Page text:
Recently, Charlotte-based ad agency Boone Oakley moved their entire corporate website to YouTube. Instead of a static webpage, they have a series of functional and interactive YouTube videos that explains who they are, what they do and what clients they work with.

They even have links inside the videos. Yes, you can do that.

Some very smart people I know have called it gimmicky. Maybe it is, a little.

But after comparing Boone Oakley’s new site with existing websites from powerhouse agencies like BBDO and Young & Rubicam, I feel like I know who Boone Oakley is and what kind of work they do.

Boone Oakley distances themselves from the big traditional Madison Avenue ad agencies, poking fun at the similar work churned out and the fact that they’re all owned by the same parent company. Then in the same breath, Boone Oakley pokes fun at themselves too, via very candid and funny overviews of the Boone Oakley partners.

Kudos to Boone Oakley. Their story is that they are not your typical ad agency. Their bold new website on YouTube proves they are willing to live their story.

Will this new strategy help them get more clients? Only time will tell.


Ketel One Double (Fail)


I noticed this ad on a bus station last week. If M&C Saatchi is still handling the print ads for KetelOne, what were they thinking?

What, exactly, is this ad supposed to be telling me? What change do they want to bring about in me?

KetelOne now sponsors the Yankees. Great. Is this going to make me drink more vodka? (unlikely).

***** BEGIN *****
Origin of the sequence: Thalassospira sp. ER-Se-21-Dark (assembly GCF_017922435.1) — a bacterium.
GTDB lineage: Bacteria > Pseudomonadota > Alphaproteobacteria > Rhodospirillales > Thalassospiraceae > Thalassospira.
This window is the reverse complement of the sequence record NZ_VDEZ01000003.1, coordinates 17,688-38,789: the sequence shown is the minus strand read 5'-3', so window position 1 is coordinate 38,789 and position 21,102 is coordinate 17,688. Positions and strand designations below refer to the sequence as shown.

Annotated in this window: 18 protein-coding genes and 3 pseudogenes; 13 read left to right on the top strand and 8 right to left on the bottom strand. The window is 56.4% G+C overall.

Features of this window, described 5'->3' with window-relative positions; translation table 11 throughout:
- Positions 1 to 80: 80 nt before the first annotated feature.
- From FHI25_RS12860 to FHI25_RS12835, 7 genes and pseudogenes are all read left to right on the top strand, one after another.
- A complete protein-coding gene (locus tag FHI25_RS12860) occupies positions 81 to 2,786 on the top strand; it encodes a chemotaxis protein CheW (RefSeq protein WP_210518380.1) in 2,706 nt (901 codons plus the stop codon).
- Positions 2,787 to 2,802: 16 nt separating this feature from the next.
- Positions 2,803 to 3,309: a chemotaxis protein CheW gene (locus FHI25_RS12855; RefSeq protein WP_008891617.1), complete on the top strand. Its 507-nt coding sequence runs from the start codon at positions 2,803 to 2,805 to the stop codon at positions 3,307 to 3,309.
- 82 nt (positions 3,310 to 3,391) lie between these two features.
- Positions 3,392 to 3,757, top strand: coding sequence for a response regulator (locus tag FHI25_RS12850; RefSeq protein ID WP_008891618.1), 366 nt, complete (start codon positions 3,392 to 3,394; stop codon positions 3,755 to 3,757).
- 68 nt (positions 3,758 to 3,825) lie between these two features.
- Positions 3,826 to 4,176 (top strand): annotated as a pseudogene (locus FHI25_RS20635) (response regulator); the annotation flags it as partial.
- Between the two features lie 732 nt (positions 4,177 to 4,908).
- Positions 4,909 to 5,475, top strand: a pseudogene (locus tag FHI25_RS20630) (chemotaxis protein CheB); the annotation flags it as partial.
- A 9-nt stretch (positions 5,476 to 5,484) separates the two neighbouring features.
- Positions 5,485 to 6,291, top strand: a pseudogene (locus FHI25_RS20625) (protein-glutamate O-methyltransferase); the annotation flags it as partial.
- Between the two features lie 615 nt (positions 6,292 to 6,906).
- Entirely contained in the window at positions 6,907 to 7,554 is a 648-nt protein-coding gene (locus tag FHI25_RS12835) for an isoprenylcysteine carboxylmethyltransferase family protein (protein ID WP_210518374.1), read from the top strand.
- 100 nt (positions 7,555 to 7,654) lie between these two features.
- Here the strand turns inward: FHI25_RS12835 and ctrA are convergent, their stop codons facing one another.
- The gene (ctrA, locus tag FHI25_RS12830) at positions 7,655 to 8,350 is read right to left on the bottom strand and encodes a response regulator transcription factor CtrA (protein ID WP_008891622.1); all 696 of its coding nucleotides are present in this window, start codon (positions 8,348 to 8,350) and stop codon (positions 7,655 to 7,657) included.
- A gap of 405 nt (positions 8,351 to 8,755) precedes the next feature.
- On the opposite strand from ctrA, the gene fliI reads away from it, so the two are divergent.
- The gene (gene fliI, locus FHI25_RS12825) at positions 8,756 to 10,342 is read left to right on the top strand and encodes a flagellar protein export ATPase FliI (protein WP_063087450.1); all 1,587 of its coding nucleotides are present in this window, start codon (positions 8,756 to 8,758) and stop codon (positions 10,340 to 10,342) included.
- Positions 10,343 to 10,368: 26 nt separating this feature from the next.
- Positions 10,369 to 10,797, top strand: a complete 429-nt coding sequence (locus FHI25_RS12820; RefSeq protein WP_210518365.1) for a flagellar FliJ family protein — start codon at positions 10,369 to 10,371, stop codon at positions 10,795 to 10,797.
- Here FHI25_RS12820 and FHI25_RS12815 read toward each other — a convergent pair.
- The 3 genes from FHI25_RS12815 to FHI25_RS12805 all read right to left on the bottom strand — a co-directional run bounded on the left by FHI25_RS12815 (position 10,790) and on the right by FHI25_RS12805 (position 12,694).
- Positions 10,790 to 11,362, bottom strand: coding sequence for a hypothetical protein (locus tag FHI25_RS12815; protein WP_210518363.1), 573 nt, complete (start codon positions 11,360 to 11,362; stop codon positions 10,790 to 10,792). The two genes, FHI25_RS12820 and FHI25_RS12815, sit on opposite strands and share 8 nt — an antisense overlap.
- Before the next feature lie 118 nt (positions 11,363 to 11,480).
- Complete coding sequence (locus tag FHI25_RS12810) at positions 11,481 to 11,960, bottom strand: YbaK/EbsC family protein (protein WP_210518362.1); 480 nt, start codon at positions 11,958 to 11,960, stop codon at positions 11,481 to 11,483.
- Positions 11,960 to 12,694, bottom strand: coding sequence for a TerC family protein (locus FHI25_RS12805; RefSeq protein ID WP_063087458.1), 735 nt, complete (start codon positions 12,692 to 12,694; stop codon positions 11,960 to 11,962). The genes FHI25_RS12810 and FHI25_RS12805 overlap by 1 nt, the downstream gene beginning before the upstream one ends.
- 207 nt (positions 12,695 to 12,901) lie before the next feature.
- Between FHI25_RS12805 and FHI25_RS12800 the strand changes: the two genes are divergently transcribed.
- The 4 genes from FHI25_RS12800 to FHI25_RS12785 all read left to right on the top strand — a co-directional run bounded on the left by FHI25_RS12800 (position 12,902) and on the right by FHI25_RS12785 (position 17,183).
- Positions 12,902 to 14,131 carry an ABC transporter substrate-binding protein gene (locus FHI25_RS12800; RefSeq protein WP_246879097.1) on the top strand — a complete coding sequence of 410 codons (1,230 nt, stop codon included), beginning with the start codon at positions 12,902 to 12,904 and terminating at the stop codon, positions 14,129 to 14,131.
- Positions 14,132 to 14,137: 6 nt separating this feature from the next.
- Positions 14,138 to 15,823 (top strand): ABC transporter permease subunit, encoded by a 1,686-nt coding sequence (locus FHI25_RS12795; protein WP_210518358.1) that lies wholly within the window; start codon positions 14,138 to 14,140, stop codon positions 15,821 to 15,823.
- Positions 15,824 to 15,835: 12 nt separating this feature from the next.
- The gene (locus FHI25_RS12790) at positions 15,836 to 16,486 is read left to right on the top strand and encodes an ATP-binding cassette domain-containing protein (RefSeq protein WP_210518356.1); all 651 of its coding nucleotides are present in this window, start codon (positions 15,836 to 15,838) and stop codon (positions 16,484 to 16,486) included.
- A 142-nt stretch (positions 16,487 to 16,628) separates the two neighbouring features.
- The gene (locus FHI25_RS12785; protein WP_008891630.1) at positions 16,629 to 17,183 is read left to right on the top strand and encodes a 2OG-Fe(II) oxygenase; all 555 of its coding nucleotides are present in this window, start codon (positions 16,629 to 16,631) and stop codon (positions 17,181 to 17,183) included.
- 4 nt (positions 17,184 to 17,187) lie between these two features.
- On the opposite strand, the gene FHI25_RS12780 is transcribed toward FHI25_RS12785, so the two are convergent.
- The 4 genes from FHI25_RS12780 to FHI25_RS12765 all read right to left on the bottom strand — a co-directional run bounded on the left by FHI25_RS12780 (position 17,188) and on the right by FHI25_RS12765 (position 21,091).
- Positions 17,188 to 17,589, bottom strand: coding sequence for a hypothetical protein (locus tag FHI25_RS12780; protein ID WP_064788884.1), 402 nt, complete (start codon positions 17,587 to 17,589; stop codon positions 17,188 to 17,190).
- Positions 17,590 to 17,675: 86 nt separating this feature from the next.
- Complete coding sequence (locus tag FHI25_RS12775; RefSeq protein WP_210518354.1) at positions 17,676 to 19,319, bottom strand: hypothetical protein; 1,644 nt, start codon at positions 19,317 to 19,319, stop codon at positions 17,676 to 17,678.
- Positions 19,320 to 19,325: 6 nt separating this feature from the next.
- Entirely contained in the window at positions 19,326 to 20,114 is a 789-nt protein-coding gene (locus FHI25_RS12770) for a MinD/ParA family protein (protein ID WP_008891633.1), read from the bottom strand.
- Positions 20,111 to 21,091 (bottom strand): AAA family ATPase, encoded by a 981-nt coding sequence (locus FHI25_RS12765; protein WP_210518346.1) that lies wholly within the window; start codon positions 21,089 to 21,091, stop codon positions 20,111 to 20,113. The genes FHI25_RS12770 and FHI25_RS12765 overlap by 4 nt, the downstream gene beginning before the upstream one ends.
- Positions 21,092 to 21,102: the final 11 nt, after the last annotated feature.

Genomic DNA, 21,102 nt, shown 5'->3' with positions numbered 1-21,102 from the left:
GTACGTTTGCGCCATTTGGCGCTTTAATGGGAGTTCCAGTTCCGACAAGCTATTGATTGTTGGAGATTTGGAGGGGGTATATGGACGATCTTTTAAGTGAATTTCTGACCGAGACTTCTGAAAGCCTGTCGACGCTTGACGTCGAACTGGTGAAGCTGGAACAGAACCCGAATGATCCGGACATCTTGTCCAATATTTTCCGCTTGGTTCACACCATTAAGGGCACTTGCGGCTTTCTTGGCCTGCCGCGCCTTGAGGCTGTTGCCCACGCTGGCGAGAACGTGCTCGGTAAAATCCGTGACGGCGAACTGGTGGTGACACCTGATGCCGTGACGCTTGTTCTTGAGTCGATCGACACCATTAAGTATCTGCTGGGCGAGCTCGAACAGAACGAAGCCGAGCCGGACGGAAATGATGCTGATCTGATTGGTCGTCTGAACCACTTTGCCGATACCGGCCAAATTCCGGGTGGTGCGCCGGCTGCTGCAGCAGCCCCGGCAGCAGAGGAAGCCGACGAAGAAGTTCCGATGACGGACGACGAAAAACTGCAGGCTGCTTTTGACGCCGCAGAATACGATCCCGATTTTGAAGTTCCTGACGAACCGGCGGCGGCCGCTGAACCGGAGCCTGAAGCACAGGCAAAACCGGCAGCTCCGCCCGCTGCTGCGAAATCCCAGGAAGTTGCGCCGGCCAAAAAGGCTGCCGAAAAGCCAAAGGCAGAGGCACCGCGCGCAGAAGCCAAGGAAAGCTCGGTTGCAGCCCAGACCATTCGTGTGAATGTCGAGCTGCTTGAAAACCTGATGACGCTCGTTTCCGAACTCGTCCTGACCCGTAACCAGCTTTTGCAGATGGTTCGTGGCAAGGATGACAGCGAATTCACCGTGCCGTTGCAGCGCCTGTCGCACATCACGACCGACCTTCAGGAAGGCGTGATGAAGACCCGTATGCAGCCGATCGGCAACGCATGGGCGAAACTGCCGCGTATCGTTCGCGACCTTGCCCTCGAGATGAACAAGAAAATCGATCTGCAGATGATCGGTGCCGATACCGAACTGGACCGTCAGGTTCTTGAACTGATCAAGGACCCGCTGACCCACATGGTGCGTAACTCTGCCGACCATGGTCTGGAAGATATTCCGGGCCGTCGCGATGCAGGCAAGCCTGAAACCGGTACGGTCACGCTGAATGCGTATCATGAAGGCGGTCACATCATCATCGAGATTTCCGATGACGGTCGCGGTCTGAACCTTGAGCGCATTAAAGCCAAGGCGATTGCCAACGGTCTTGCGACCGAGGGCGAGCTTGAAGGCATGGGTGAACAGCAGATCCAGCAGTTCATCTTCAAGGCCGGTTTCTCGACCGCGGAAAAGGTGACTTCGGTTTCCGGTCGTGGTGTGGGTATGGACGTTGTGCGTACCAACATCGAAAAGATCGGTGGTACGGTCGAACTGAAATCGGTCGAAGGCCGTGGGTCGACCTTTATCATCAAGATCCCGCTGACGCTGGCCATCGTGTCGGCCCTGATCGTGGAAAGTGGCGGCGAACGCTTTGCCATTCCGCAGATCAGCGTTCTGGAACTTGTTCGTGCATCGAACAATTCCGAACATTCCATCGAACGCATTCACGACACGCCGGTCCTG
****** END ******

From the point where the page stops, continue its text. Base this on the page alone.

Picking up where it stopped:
Is it supposed to make me think more of the Yankees? Why don’t they just add a syringe?

I was confounded, so I did a little more research.

In addition to the print ads going downhill, KetelOne has hired a new agency, Grey, to promote the vodka on TV with the following ad.

David Kiley’s review of the TV ad is spot on. Any vodka could be inserted in this ad. Why the departure from the cryptic but unique ad campaign?

Hey barkeep, cancel that KetelOne double. I’ll just have a water.

Are you smarter than a 5th grader?


1997: Maxine Clark opened the first Build-a-Bear workshop in a mall in St. Louis.
1999: Raised investor money and opened 10 new stores.
2001: The National Retail Federation names Build-A-Bear the Retail Innovator of the Year.
2002: Build-A-Bear Workshop celebrates the 100th anniversary of the teddy bear along with the opening of its 100th store.
2008: 346 stores and $470M in revenue – a huge success.

Maxine did a lot of things right.

She sold an experience, not a product. (The bears are free. Parents and grandparents (happily) pay for the experience of creating them with their child.)

She built a Purple Cow, a remarkable product that people would passionately tell their friends about.

She made it extremely easy for the idea to spread. The concept is perfect for groups (i.e. birthday parties). In recent years, she has expanded the empire with smart licensing deals.

But Maxine did another thing right. She built an advisory board for feedback and decision input. The board members? High paid MBAs or marketing consultants? Surely they would know the market trends and forecasts better than anyone, right?

Wrong. The Cubs are a group of 20 boys and girls 8-14 years old who review new products and suggest additional ones. It meets with Clark and her team 3-4 times per year. Clark takes the board’s opinions seriously–if the board does not approve a product idea, the company doesn’t use it.

If Maxine Clark is smart enough enough to listen to 5th graders, are you smart enough to listen to your customers?